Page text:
Our lives are digital now. Everything we do online leaves a trail that leads directly to us; something privacy advocates are fighting to eliminate. However, we're our own worst enemy when it comes to privacy, and personal cloud adoption has done nothing to help the situation.
Each day millions of people across the globe create backups of their files. These backups are supposed to offer a measure of assurance that their files are safe and easily recovered if needed. But that's not entirely true.
In fact, depending on how you've configured the device, your backups are freely available online to anyone who knows what they're looking for. The term personal cloud might seem a bit confusing. For context, as it relates to this post, a personal cloud is what you have after you've stored files online or a device in your home that you can access via the Internet. The concept is one that would allow you to access your files from anywhere, at any time, on any Web-enabled device. For consumers, the lure is the promise of instant availability.
Do you want to share files with others living in your home? There are devices that offer such a function. Perhaps you want to access files stored at home while you're away on business or on vacation. If so, plenty of software or hardware-based solutions offer this feature. But when you trade security for access, things can go horribly wrong rather quickly.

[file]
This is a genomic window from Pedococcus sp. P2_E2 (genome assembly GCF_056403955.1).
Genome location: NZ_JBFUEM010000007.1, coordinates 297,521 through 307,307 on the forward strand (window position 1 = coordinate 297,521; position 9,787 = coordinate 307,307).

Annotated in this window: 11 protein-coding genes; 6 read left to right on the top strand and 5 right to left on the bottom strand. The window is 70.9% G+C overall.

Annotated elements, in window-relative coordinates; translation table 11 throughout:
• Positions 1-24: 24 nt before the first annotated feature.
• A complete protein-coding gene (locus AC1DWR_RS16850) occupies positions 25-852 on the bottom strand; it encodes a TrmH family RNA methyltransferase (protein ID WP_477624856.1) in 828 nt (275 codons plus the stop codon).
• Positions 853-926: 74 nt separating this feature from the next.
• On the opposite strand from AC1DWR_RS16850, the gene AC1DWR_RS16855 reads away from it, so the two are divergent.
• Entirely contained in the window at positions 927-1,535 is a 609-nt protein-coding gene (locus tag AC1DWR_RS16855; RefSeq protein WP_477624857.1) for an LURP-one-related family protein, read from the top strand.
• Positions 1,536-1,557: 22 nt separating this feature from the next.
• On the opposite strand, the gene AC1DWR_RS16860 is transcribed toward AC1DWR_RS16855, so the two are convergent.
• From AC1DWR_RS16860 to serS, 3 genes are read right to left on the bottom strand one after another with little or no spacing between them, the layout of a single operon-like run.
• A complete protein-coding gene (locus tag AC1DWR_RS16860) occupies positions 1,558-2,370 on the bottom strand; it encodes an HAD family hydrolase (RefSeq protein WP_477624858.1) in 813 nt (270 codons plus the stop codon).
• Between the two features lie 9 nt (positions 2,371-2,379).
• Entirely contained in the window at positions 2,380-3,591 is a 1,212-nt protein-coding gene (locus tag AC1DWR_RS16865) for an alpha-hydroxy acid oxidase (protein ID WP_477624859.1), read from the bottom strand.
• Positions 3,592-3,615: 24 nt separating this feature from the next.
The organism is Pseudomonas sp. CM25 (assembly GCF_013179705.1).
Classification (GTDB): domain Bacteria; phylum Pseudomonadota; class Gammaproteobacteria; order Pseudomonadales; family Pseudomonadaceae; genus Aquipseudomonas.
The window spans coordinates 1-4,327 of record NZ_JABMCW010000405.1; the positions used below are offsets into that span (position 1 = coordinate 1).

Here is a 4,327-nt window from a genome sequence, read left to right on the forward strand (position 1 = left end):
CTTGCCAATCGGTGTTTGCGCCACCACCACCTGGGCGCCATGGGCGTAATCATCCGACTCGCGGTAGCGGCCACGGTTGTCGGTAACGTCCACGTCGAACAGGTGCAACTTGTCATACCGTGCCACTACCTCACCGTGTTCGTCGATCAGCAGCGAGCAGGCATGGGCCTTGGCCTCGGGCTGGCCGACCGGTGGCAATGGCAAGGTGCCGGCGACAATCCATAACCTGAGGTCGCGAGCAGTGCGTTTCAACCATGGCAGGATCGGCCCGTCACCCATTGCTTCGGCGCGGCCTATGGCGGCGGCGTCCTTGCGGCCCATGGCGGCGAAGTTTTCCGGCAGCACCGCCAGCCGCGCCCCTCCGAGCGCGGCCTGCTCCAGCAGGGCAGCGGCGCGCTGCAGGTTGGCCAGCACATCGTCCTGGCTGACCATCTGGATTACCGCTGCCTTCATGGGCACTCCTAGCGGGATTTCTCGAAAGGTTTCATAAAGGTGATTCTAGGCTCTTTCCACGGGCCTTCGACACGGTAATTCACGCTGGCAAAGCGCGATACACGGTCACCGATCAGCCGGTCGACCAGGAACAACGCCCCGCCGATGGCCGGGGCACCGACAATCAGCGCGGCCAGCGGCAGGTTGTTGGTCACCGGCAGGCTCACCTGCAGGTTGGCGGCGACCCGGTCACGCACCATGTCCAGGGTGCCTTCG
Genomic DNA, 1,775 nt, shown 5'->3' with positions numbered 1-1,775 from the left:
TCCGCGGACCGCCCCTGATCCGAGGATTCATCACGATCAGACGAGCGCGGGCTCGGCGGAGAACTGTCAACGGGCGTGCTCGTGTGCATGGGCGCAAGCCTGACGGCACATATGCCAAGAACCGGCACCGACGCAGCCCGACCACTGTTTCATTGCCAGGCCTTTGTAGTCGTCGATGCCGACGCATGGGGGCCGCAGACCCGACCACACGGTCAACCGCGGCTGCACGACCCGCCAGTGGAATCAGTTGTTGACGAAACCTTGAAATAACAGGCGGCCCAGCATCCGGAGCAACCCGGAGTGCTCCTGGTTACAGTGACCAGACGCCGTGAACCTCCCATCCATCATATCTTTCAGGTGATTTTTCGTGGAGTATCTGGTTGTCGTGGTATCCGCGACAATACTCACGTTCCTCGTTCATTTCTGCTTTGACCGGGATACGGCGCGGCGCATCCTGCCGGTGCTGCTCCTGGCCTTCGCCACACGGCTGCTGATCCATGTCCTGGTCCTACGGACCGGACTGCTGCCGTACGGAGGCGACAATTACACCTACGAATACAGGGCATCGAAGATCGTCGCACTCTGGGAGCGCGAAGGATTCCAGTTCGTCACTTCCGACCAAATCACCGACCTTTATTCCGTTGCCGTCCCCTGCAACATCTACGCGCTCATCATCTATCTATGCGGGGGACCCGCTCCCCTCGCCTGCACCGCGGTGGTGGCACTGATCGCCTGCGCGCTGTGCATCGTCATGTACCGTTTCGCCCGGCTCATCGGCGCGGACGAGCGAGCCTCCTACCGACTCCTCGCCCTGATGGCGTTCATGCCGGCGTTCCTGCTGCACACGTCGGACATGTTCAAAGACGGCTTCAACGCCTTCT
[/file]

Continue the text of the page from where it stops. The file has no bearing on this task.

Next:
Think about it. If everything you've ever saved to an external hard drive suddenly appeared on Google, what sort of things could a person learn about you? What could they learn about the businesses or people connected to you? Using a few simple Google searches, XSS discovered thousands of personal records and documents online. The items discovered were deeply personal in some cases. There were business documents too; sensitive files that could cause regulatory problems, as well as files a competitor could use to gain an advantage. This is in addition to the files owned by government agencies and school corporations.
The files were exposed because someone used a misconfigured device acting as a personal cloud, or FTP (File Transfer Protocol) was enabled on their router. If FTP was enabled, the likely cause is accidental. Yet, there were cases where the setting was enabled intentionally, but the impact of such an action wasn't fully understood. No matter the root case, the result is the same. The devices in question are acting as FTP servers, using the person's IP or hostname as an address. The backups are fully indexed and require no authorization to access. Because of this, search engines have treated the external drives as public archives. Unfortunately for some people, there were enough records indexed by Google to relive their entire life. All of their wins, losses, and personal struggles over the last decade were unknowingly archived for the world to view.